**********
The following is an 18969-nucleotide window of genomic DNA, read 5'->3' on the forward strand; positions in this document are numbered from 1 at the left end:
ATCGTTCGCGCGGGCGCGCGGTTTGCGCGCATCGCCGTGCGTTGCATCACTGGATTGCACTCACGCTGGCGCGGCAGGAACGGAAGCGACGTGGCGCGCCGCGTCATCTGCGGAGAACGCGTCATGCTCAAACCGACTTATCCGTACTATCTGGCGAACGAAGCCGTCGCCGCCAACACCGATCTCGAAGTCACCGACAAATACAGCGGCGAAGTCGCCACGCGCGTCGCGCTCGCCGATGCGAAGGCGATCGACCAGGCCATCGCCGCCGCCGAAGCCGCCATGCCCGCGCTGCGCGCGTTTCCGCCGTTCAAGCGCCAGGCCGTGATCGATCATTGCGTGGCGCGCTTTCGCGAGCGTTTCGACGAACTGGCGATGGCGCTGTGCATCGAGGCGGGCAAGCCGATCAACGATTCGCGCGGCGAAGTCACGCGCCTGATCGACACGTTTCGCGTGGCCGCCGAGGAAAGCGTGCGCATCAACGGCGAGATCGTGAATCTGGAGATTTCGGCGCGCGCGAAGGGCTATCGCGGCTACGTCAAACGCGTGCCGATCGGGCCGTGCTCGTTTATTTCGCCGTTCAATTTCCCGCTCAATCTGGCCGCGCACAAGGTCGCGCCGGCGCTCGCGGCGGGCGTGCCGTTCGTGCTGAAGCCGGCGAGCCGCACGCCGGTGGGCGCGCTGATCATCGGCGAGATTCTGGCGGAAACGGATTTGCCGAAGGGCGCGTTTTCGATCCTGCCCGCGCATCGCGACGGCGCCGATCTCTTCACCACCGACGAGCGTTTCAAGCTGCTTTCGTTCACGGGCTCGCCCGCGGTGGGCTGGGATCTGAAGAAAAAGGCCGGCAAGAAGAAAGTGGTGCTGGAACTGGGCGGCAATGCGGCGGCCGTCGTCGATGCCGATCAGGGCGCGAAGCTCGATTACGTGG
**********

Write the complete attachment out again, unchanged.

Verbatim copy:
The following is an 18969-nucleotide window of genomic DNA, read 5'->3' on the forward strand; positions in this document are numbered from 1 at the left end:
ATCGTTCGCGCGGGCGCGCGGTTTGCGCGCATCGCCGTGCGTTGCATCACTGGATTGCACTCACGCTGGCGCGGCAGGAACGGAAGCGACGTGGCGCGCCGCGTCATCTGCGGAGAACGCGTCATGCTCAAACCGACTTATCCGTACTATCTGGCGAACGAAGCCGTCGCCGCCAACACCGATCTCGAAGTCACCGACAAATACAGCGGCGAAGTCGCCACGCGCGTCGCGCTCGCCGATGCGAAGGCGATCGACCAGGCCATCGCCGCCGCCGAAGCCGCCATGCCCGCGCTGCGCGCGTTTCCGCCGTTCAAGCGCCAGGCCGTGATCGATCATTGCGTGGCGCGCTTTCGCGAGCGTTTCGACGAACTGGCGATGGCGCTGTGCATCGAGGCGGGCAAGCCGATCAACGATTCGCGCGGCGAAGTCACGCGCCTGATCGACACGTTTCGCGTGGCCGCCGAGGAAAGCGTGCGCATCAACGGCGAGATCGTGAATCTGGAGATTTCGGCGCGCGCGAAGGGCTATCGCGGCTACGTCAAACGCGTGCCGATCGGGCCGTGCTCGTTTATTTCGCCGTTCAATTTCCCGCTCAATCTGGCCGCGCACAAGGTCGCGCCGGCGCTCGCGGCGGGCGTGCCGTTCGTGCTGAAGCCGGCGAGCCGCACGCCGGTGGGCGCGCTGATCATCGGCGAGATTCTGGCGGAAACGGATTTGCCGAAGGGCGCGTTTTCGATCCTGCCCGCGCATCGCGACGGCGCCGATCTCTTCACCACCGACGAGCGTTTCAAGCTGCTTTCGTTCACGGGCTCGCCCGCGGTGGGCTGGGATCTGAAGAAAAAGGCCGGCAAGAAGAAAGTGGTGCTGGAACTGGGCGGCAATGCGGCGGCCGTCGTCGATGCCGATCAGGGCGCGAAGCTCGATTACGTGG